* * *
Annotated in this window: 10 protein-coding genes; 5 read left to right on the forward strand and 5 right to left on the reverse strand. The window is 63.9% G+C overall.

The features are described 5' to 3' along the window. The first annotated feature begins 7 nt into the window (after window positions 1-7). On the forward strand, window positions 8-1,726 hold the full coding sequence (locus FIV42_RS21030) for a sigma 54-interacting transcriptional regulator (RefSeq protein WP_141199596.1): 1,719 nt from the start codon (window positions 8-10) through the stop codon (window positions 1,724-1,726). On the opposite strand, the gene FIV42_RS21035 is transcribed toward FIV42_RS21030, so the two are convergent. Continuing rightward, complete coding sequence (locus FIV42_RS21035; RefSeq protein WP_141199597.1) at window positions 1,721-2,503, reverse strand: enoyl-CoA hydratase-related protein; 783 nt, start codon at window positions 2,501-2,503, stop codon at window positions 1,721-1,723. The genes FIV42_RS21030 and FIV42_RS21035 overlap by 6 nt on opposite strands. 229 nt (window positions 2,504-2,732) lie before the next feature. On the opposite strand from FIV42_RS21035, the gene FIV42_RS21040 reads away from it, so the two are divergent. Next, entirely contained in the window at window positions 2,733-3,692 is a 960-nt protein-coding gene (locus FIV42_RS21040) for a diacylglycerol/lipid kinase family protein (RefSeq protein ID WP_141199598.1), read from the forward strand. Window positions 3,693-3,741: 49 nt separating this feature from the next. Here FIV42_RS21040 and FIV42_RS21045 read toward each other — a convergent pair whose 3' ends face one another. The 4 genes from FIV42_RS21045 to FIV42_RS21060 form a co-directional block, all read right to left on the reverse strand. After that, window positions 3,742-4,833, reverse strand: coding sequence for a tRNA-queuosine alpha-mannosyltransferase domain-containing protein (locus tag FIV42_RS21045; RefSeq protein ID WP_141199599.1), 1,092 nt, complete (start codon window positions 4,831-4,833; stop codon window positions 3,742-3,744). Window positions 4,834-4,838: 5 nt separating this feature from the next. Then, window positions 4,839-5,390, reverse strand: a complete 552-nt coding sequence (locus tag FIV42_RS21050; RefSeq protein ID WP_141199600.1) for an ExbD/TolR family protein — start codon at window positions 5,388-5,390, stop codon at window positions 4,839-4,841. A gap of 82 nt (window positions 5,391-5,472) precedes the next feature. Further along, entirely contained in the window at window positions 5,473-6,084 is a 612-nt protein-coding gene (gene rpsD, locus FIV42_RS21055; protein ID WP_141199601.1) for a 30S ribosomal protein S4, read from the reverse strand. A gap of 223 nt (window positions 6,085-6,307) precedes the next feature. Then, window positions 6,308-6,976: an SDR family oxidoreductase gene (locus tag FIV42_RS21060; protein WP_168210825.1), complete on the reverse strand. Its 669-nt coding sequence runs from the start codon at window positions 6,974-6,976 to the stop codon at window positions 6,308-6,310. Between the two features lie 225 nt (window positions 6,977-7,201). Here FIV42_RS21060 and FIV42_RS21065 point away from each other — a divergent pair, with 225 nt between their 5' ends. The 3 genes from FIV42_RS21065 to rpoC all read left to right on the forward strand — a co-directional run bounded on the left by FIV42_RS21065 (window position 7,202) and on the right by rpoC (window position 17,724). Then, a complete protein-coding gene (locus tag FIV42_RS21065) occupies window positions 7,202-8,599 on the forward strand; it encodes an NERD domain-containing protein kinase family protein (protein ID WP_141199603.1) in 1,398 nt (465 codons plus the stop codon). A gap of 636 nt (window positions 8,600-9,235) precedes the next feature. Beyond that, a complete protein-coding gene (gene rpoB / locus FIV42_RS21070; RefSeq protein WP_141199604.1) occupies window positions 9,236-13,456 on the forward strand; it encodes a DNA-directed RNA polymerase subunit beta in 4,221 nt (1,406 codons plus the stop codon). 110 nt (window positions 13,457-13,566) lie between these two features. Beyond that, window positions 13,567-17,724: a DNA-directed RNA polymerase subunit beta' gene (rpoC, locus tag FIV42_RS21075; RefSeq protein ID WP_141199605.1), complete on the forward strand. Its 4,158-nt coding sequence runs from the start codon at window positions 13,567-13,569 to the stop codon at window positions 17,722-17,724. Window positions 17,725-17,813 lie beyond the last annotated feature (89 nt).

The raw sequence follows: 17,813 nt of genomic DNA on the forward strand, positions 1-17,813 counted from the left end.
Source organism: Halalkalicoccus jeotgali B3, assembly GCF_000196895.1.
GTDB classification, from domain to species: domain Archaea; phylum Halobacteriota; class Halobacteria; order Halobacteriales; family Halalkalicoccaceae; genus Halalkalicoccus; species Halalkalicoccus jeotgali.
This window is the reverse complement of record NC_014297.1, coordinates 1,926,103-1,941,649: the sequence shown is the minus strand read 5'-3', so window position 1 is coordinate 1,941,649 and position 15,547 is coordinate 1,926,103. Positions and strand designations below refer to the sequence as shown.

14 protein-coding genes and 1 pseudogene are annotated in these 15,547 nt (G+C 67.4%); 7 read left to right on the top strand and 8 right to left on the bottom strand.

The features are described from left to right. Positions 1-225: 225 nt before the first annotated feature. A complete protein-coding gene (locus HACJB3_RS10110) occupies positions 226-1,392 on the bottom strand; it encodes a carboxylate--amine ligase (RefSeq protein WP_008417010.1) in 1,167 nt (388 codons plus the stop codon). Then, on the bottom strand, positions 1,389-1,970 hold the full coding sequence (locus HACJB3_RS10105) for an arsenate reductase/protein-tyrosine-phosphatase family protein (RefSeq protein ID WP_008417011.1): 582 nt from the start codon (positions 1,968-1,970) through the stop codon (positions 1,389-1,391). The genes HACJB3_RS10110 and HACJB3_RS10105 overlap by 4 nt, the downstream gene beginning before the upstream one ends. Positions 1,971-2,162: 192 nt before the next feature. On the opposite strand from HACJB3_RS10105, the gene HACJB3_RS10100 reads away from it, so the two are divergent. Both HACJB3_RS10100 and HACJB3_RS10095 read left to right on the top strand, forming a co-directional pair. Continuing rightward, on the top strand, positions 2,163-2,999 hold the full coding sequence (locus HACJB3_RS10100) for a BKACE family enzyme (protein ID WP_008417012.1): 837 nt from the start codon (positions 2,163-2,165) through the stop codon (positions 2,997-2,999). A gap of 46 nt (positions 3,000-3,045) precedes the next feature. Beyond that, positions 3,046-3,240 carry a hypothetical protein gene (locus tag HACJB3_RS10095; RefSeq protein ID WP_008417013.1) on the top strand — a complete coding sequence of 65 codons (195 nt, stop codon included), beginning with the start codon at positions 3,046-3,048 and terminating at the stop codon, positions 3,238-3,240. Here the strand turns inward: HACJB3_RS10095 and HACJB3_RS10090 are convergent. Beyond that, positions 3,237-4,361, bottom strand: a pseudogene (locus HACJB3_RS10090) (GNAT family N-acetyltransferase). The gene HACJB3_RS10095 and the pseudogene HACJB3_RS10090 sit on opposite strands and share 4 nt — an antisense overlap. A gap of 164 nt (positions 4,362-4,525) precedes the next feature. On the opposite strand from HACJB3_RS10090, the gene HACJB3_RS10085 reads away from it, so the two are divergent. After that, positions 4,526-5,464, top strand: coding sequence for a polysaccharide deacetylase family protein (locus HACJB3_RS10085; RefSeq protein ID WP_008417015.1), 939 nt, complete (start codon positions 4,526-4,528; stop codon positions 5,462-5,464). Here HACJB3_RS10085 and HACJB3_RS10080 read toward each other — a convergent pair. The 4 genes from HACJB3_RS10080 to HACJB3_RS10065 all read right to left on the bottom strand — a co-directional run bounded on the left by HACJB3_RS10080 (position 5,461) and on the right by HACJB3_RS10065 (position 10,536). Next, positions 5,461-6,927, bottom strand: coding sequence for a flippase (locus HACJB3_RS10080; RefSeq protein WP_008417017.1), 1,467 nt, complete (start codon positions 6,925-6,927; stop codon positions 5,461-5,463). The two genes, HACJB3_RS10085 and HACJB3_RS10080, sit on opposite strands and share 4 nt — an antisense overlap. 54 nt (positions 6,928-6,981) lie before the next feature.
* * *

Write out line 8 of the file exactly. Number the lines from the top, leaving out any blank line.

The features are described from left to right. Positions 1-225: 225 nt before the first annotated feature. A complete protein-coding gene (locus HACJB3_RS10110) occupies positions 226-1,392 on the bottom strand; it encodes a carboxylate--amine ligase (RefSeq protein WP_008417010.1) in 1,167 nt (388 codons plus the stop codon). Then, on the bottom strand, positions 1,389-1,970 hold the full coding sequence (locus HACJB3_RS10105) for an arsenate reductase/protein-tyrosine-phosphatase family protein (RefSeq protein ID WP_008417011.1): 582 nt from the start codon (positions 1,968-1,970) through the stop codon (positions 1,389-1,391). The genes HACJB3_RS10110 and HACJB3_RS10105 overlap by 4 nt, the downstream gene beginning before the upstream one ends. Positions 1,971-2,162: 192 nt before the next feature. On the opposite strand from HACJB3_RS10105, the gene HACJB3_RS10100 reads away from it, so the two are divergent. Both HACJB3_RS10100 and HACJB3_RS10095 read left to right on the top strand, forming a co-directional pair. Continuing rightward, on the top strand, positions 2,163-2,999 hold the full coding sequence (locus HACJB3_RS10100) for a BKACE family enzyme (protein ID WP_008417012.1): 837 nt from the start codon (positions 2,163-2,165) through the stop codon (positions 2,997-2,999). A gap of 46 nt (positions 3,000-3,045) precedes the next feature. Beyond that, positions 3,046-3,240 carry a hypothetical protein gene (locus tag HACJB3_RS10095; RefSeq protein ID WP_008417013.1) on the top strand — a complete coding sequence of 65 codons (195 nt, stop codon included), beginning with the start codon at positions 3,046-3,048 and terminating at the stop codon, positions 3,238-3,240. Here the strand turns inward: HACJB3_RS10095 and HACJB3_RS10090 are convergent. Beyond that, positions 3,237-4,361, bottom strand: a pseudogene (locus HACJB3_RS10090) (GNAT family N-acetyltransferase). The gene HACJB3_RS10095 and the pseudogene HACJB3_RS10090 sit on opposite strands and share 4 nt — an antisense overlap. A gap of 164 nt (positions 4,362-4,525) precedes the next feature. On the opposite strand from HACJB3_RS10090, the gene HACJB3_RS10085 reads away from it, so the two are divergent. After that, positions 4,526-5,464, top strand: coding sequence for a polysaccharide deacetylase family protein (locus HACJB3_RS10085; RefSeq protein ID WP_008417015.1), 939 nt, complete (start codon positions 4,526-4,528; stop codon positions 5,462-5,464). Here HACJB3_RS10085 and HACJB3_RS10080 read toward each other — a convergent pair. The 4 genes from HACJB3_RS10080 to HACJB3_RS10065 all read right to left on the bottom strand — a co-directional run bounded on the left by HACJB3_RS10080 (position 5,461) and on the right by HACJB3_RS10065 (position 10,536). Next, positions 5,461-6,927, bottom strand: coding sequence for a flippase (locus HACJB3_RS10080; RefSeq protein WP_008417017.1), 1,467 nt, complete (start codon positions 6,925-6,927; stop codon positions 5,461-5,463). The two genes, HACJB3_RS10085 and HACJB3_RS10080, sit on opposite strands and share 4 nt — an antisense overlap. 54 nt (positions 6,928-6,981) lie before the next feature.